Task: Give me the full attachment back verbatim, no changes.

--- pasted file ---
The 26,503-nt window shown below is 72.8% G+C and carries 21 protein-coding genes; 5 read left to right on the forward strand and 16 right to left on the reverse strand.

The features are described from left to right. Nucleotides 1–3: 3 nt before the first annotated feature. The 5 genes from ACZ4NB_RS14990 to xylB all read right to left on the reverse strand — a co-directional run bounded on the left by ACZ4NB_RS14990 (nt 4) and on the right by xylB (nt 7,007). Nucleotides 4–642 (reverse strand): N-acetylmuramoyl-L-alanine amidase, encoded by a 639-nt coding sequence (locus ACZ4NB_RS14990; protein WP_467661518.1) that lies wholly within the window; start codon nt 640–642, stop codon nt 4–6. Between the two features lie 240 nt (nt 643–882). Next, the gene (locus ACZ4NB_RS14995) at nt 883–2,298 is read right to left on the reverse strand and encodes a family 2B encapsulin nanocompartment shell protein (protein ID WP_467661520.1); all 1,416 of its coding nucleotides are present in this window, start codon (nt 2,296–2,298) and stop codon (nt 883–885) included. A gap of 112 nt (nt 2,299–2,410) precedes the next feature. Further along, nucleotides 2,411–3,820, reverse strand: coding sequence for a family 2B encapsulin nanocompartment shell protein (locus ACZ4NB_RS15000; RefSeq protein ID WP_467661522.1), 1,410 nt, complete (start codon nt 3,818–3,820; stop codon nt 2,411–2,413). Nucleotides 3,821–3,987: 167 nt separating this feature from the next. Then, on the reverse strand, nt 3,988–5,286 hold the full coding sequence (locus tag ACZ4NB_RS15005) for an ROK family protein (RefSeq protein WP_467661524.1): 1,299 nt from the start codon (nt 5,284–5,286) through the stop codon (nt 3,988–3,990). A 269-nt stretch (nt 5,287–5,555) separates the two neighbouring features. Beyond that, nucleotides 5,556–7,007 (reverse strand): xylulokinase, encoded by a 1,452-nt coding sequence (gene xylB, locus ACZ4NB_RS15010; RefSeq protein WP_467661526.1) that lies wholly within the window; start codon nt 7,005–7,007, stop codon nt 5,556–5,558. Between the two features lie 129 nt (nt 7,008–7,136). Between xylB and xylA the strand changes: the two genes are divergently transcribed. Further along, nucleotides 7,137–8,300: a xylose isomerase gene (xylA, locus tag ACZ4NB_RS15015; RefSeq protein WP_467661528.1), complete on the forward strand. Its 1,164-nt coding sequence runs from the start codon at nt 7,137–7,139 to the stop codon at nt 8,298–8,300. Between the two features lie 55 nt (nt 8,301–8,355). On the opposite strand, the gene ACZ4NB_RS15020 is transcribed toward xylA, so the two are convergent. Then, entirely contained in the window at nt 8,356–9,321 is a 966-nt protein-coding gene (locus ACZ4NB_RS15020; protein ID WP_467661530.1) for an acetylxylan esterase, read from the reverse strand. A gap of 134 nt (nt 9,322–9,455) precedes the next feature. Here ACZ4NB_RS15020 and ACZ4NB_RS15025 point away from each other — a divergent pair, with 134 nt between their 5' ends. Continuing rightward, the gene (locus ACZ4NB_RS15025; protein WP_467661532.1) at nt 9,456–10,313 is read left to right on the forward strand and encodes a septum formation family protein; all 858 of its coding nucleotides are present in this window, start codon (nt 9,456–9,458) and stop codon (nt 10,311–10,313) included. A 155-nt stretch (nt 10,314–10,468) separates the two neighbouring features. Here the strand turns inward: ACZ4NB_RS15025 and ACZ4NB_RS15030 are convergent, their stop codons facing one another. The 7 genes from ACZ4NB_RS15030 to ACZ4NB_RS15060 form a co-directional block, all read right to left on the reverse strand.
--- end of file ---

The 26,503-nt window shown below is 72.8% G+C and carries 21 protein-coding genes; 5 read left to right on the forward strand and 16 right to left on the reverse strand.

The features are described from left to right. Nucleotides 1–3: 3 nt before the first annotated feature. The 5 genes from ACZ4NB_RS14990 to xylB all read right to left on the reverse strand — a co-directional run bounded on the left by ACZ4NB_RS14990 (nt 4) and on the right by xylB (nt 7,007). Nucleotides 4–642 (reverse strand): N-acetylmuramoyl-L-alanine amidase, encoded by a 639-nt coding sequence (locus ACZ4NB_RS14990; protein WP_467661518.1) that lies wholly within the window; start codon nt 640–642, stop codon nt 4–6. Between the two features lie 240 nt (nt 643–882). Next, the gene (locus ACZ4NB_RS14995) at nt 883–2,298 is read right to left on the reverse strand and encodes a family 2B encapsulin nanocompartment shell protein (protein ID WP_467661520.1); all 1,416 of its coding nucleotides are present in this window, start codon (nt 2,296–2,298) and stop codon (nt 883–885) included. A gap of 112 nt (nt 2,299–2,410) precedes the next feature. Further along, nucleotides 2,411–3,820, reverse strand: coding sequence for a family 2B encapsulin nanocompartment shell protein (locus ACZ4NB_RS15000; RefSeq protein ID WP_467661522.1), 1,410 nt, complete (start codon nt 3,818–3,820; stop codon nt 2,411–2,413). Nucleotides 3,821–3,987: 167 nt separating this feature from the next. Then, on the reverse strand, nt 3,988–5,286 hold the full coding sequence (locus tag ACZ4NB_RS15005) for an ROK family protein (RefSeq protein WP_467661524.1): 1,299 nt from the start codon (nt 5,284–5,286) through the stop codon (nt 3,988–3,990). A 269-nt stretch (nt 5,287–5,555) separates the two neighbouring features. Beyond that, nucleotides 5,556–7,007 (reverse strand): xylulokinase, encoded by a 1,452-nt coding sequence (gene xylB, locus ACZ4NB_RS15010; RefSeq protein WP_467661526.1) that lies wholly within the window; start codon nt 7,005–7,007, stop codon nt 5,556–5,558. Between the two features lie 129 nt (nt 7,008–7,136). Between xylB and xylA the strand changes: the two genes are divergently transcribed. Further along, nucleotides 7,137–8,300: a xylose isomerase gene (xylA, locus tag ACZ4NB_RS15015; RefSeq protein WP_467661528.1), complete on the forward strand. Its 1,164-nt coding sequence runs from the start codon at nt 7,137–7,139 to the stop codon at nt 8,298–8,300. Between the two features lie 55 nt (nt 8,301–8,355). On the opposite strand, the gene ACZ4NB_RS15020 is transcribed toward xylA, so the two are convergent. Then, entirely contained in the window at nt 8,356–9,321 is a 966-nt protein-coding gene (locus ACZ4NB_RS15020; protein ID WP_467661530.1) for an acetylxylan esterase, read from the reverse strand. A gap of 134 nt (nt 9,322–9,455) precedes the next feature. Here ACZ4NB_RS15020 and ACZ4NB_RS15025 point away from each other — a divergent pair, with 134 nt between their 5' ends. Continuing rightward, the gene (locus ACZ4NB_RS15025; protein WP_467661532.1) at nt 9,456–10,313 is read left to right on the forward strand and encodes a septum formation family protein; all 858 of its coding nucleotides are present in this window, start codon (nt 9,456–9,458) and stop codon (nt 10,311–10,313) included. A 155-nt stretch (nt 10,314–10,468) separates the two neighbouring features. Here the strand turns inward: ACZ4NB_RS15025 and ACZ4NB_RS15030 are convergent, their stop codons facing one another. The 7 genes from ACZ4NB_RS15030 to ACZ4NB_RS15060 form a co-directional block, all read right to left on the reverse strand.